2. Documenting student outcomes via formative assessments and “demonstrations of learning.”
3. Connecting appreciative inquiry, the strengths approach, and growth mindsets — all subsets of the positivist psychology movement.
4. Globalizing independent schools.
5. “Greening” independent schools.
6. Developing STEM (and beyond) signature programming.
7. Professionalizing the profession.
8. Developing “Public Purpose of Private Education” initiatives.
9. Creating online learning consortia for independent school-branded courses.
10. Embracing “design thinking.”
Judging by the schools that are engaging in such innovative practices, we have already started the migration away from the 1,600 years of organizing education around subjects toward organizing teaching and learning around skills and values — especially around the six essential competencies (“6 C’s”) that graduates need: critical thinking, collaboration, communication, creativity, and cosmopolitanism/cross-cultural competency. We are doing our part to move away from what Liz Coleman, president of Bennington College and NAIS board member, calls an experience of teaching and learning “more and more about less and less.”
In the new vision of school, we’ll still teach traditional subjects, but not as ends in and of themselves (to pass a test and then be forgotten), not “just in case” there is a remote chance a student would ever need this fact or formula sometime in his or her life. Instead, we’ll manifest the promise from both the earliest days of civilization and the recent days of 1:1 laptop programs and access to the Internet: teaching ideas and skills in the service of doing something meaningful. Examples abound in our schools.
But for innovation to truly take hold, it must be led from the bottom, the top, and the middle. We must empower the 20 percent or so of faculty who are early adopters of innovation in our schools to continue and expand experimentation in all 10 of the arenas noted above — and in any other ways they are inspired to do so. But we must also have the institutional vision that contextualizes and legitimizes such experimentation and transformation.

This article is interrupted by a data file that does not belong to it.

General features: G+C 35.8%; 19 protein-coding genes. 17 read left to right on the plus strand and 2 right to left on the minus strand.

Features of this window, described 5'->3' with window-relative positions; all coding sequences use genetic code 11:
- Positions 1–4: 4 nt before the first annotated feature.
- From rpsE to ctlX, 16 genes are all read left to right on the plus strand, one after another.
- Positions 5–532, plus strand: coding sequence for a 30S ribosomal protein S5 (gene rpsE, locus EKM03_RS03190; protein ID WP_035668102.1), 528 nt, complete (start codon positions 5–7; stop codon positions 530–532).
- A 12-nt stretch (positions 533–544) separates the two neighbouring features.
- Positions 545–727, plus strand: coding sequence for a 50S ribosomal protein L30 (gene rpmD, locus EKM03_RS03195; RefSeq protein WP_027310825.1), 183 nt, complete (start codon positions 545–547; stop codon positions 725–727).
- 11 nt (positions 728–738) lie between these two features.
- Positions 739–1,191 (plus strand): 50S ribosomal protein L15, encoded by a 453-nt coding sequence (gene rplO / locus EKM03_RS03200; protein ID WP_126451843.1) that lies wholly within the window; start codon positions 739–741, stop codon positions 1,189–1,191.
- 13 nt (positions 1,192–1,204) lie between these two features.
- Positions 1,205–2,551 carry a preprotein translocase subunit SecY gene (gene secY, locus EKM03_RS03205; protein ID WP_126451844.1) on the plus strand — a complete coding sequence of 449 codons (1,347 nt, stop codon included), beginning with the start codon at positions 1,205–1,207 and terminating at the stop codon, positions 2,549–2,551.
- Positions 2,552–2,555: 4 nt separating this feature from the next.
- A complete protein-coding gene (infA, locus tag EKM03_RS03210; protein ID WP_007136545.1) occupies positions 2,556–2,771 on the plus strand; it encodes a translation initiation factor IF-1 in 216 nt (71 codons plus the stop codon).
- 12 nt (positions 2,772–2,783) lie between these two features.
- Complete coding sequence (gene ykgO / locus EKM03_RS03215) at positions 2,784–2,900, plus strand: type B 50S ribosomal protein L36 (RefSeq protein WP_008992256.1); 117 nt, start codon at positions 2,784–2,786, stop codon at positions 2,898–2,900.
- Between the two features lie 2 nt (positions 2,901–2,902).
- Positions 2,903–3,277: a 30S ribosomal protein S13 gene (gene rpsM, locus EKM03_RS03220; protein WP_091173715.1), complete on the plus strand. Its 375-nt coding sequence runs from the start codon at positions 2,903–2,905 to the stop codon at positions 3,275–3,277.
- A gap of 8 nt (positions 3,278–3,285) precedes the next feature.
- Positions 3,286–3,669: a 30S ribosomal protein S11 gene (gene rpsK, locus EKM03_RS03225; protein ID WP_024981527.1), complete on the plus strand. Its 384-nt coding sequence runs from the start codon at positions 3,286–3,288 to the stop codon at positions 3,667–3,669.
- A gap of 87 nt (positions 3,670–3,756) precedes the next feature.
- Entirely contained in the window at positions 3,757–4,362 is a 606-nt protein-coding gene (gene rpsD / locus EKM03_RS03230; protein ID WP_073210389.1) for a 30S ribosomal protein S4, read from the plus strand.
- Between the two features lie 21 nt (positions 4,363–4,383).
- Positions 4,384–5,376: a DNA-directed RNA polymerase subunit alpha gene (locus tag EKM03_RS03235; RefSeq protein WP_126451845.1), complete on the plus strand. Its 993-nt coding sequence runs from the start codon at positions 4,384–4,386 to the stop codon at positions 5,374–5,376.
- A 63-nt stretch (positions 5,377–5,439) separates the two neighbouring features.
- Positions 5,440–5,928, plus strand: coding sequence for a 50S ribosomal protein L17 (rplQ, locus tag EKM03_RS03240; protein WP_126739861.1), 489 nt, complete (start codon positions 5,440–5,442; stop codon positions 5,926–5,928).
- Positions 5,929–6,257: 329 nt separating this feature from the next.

And, indeed, a grand institutional vision is what I’m starting to see in some strategic plans that cross my desk, the most recent being one from William Penn Charter School (Pennsylvania). Approaching its 325th anniversary, the school has established a strategic vision document that cites an observation from educator Heidi Hayes Jacobs: “Mind shifts do not come easily, as they require letting go of old habits, old beliefs, and old traditions. There is a necessary disruption when we shift mental models. If there is not, we are probably not shifting. Growth and change are found in disequilibrium, not balance. It takes some getting used to.”7
The essence of a new vision for the school emerges from William Penn Charter School’s vision/values/goals statement:
Vision: We will educate students to live lives that make a difference.
Core Values: Excellence. Innovation. Collaboration.
• Quaker Values: Invest in character — “Let your life speak”;
• Faculty Growth: Invest in professionalizing the profession;
• Innovation: Reimagine time and repurpose space;
• Re-engineering Teaching and Program: meaningful engagement, project- based approaches, and differentiated instruction; and
• Achieving financial sustainability.
It strikes me that if a 325-year-old school steeped in tradition can be so bold, any independent school can do so. In fact, “tradition” — a school’s long history of excellence — implies that schools must change to remain great.
Bill Gates, our 2012 Annual Conference kick-off speaker, tells us that “innovation is the means, and equity is the end goal.” One powerful way we can meet our objectives of “the public purpose of private education” is to model the best 21st-century education in the world.
Patrick F. Bassett is president of NAIS.